In 1996, Professor Gregory Stanton proposed a formula that seeks to identify the different elements that ultimately lead to the crime of genocide. Surprisingly, genocide is not the final and ultimate stage of his ten stage formula. Denial of genocide is. Denial by the perpetrators, whether by words or by taking active steps to cover their acts. However, it could also be argued that this denial may also manifest itself in different ways, including through intimidation and pressure on others not to recognize the atrocities. Indeed, many states would hesitate to raise the issue of state authorized or facilitated genocide if there were concerns about diplomatic relationships.
Flowers are seen on the portraits of victims during a memorial to commemorate the Armenian genocide on April 24, 2018 in Istanbul, Turkey. People gathered to mark the 103rd anniversary of the slaughter of up to 1.5million Armenians by the Ottoman Empire. (Photo credit: Chris McGrath/Getty Images)
Indeed, as emphasized by Geoffrey Robertson QC, this was one of the UK Government’s concerns when considering the question of the Armenian genocide. The Armenian genocide took place between 1915 and 1923 when 1.5 million ethnic Armenians were arrested, deported or murdered by the Ottoman Empire. Currently, some 32 countries recognize the events as genocide. The UK Government’s argument for not recognizing the Armenian genocide as genocide was that “investigating, analyzing and interpreting history is a matter for historians.”
Thankfully, other states have taken a more sensible approach to the issue and have moved to actively counter the genocide denial. Indeed, only a few days ago, the US Senate voted unanimously to recognize the atrocities perpetrated by the Ottoman empire, against the Armenians as genocide, despite opposition from Trump Administration.
The US Senate resolution clearly states that the killing of an estimated 1.5 million Armenians by the Ottoman Empire from 1915 to 1923 was genocide. The resolution recognises that the Ottoman Empire perpetrated genocide against Middle Eastern Christian communities, including Armenians, Greeks, Assyrians, Chaldeans, Syriacs, Arameans, Maronites, and other Christians. It further added that it is the policy of the US:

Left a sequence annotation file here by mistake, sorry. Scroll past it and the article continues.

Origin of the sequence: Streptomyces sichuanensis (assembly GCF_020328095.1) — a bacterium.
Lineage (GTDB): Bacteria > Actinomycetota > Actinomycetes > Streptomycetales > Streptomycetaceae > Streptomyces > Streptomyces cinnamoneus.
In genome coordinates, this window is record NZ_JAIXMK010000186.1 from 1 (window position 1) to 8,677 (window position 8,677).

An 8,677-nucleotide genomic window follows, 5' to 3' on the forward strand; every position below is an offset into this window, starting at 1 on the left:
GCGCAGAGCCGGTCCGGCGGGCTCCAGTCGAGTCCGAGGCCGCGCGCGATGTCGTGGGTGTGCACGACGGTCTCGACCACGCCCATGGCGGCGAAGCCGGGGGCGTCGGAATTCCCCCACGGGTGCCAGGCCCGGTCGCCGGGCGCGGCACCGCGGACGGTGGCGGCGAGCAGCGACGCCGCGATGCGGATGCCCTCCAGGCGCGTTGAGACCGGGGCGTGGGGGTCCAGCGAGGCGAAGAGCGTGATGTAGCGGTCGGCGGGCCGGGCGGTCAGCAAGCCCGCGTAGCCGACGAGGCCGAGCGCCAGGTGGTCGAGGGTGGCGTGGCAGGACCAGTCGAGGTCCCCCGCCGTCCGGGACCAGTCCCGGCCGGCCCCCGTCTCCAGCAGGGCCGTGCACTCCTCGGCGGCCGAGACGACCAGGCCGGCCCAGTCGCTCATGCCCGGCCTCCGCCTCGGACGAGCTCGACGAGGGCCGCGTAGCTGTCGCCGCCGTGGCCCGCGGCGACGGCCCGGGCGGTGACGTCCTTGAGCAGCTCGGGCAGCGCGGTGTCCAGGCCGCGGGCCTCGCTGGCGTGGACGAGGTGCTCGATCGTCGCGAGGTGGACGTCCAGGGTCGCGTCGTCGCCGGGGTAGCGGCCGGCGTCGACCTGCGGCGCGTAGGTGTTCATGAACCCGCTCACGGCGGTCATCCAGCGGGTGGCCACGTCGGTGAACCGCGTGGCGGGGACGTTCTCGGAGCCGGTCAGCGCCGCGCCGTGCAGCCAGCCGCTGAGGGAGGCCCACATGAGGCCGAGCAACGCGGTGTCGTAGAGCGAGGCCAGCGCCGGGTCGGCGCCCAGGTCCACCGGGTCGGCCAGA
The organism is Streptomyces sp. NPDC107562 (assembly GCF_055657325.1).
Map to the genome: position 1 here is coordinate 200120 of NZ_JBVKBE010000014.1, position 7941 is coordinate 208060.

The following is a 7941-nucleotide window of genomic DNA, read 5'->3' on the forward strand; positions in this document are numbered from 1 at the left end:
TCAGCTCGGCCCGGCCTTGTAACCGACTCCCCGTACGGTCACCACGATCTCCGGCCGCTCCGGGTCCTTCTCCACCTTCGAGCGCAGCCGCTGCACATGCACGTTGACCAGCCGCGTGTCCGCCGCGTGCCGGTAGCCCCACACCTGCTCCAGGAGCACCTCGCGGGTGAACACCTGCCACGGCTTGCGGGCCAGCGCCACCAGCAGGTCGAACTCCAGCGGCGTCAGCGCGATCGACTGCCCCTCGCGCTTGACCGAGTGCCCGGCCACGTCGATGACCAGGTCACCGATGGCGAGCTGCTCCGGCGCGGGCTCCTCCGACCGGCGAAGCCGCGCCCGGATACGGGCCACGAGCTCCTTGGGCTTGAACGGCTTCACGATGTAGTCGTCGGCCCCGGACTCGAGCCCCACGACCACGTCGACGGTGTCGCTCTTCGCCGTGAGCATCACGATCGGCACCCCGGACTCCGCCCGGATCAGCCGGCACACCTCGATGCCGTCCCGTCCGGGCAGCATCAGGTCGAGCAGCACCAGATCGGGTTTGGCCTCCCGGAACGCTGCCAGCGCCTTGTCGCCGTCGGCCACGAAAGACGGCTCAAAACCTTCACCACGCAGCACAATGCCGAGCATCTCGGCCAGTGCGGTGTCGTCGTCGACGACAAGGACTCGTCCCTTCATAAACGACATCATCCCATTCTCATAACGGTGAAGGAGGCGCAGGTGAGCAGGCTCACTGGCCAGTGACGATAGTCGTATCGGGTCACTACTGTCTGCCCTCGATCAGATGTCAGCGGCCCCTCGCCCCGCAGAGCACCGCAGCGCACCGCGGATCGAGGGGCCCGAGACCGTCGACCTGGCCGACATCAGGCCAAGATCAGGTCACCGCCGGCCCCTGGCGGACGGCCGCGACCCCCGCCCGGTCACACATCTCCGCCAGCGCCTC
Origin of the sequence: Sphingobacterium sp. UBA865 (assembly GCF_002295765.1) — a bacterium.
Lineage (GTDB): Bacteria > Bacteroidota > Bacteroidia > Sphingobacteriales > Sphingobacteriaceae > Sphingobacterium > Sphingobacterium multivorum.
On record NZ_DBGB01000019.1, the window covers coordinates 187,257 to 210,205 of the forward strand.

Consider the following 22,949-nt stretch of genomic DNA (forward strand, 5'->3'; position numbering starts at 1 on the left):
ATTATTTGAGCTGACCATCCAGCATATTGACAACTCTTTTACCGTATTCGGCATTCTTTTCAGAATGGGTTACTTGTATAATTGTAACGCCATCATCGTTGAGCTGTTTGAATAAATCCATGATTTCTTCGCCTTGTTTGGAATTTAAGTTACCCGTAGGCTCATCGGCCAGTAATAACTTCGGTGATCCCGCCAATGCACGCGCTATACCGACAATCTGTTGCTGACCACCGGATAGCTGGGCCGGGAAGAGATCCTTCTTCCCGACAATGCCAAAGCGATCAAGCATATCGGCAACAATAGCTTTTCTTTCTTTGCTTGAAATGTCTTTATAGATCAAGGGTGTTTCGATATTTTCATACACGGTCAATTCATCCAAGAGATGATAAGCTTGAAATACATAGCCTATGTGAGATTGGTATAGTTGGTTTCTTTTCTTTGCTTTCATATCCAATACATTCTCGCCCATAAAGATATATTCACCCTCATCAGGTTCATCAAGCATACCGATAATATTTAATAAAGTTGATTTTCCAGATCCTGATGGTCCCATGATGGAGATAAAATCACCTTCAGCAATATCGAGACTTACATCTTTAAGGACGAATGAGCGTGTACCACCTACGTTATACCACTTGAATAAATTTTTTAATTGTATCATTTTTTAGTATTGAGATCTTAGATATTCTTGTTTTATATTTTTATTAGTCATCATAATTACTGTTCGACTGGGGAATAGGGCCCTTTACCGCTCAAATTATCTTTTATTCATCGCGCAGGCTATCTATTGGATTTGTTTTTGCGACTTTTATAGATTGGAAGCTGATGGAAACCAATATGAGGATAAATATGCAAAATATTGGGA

“(1) to commemorate the Armenian Genocide through official recognition and remembrance;
(2) to reject efforts to enlist, engage, or otherwise associate the United States Government with denial of the Armenian Genocide or any other genocide; and
(3) to encourage education and public understanding of the facts of the Armenian Genocide, including the role of the United States in humanitarian relief efforts, and the relevance of the Armenian Genocide to modern-day crimes against humanity.”
The move from the US Senate comes only a couple of months after the US House of Representatives passed a resolution with the same message.
The formal recognition of historic cases as genocide is not a matter of semantics. Such a formal recognition is crucial for survivors and their families in their efforts to move on. It is crucial for reconciliation and discovery of the truth. Is it crucial to deter similar crimes in the future. It sends a clear message of solidarity with the targeted communities. Denial can only achieve the opposite.
Other states should follow and make a clear statement of recognition of the Armenian genocide. It is shameful that, a century after the Armenian genocide was unleashed, just 32 states have formally recognized the atrocities as genocide (apart from a few international actors including the European Parliament and Council of Europe, and civil society groups). This does not give much hope to other, more contemporary cases of genocide.
However, there is something to be learned from the perseverance of the Armenian communities. They continue to campaign to have the atrocities recognized as genocide. Their persistence shows that the importance of such a formal recognition for their community and collective history. Genocide denial does not have a place in 21st century. Any such denial by states means that they value politics more than human lives and human dignity of those targeted by genocidal regimes.
Ewelina U. Ochab is a legal researcher and human rights advocate, and author of the book “Never Again: Legal Responses to a Broken Promise in the Middle East.” Ochab works on the topic of persecution of minorities around the world, with main projects including Daesh genocide in Syria and Iraq, Boko Haram atrocities in West Africa, and the situation of religious minorities in South Asia. Ochab has written over 30 UN reports (including Universal Periodic Review reports) and has made oral and written submissions at the Human Rights Council sessions and the UN Forum on Minority Issues. Ochab is currently working on her PhD in international law, human rights and medical ethics. Ochab authored the initiative and proposal to establish the UN International Day Commemorating Victims and Survivors of Religious Persecution. The initiative has led to the establishment of the UN International Day Commemorating the Victims of Acts of Violence Based on Religion or Belief on August 22. Follow @EwelinaUO Follow me on Twitter or LinkedIn. Check out my website.
Copyright 2019 Forbes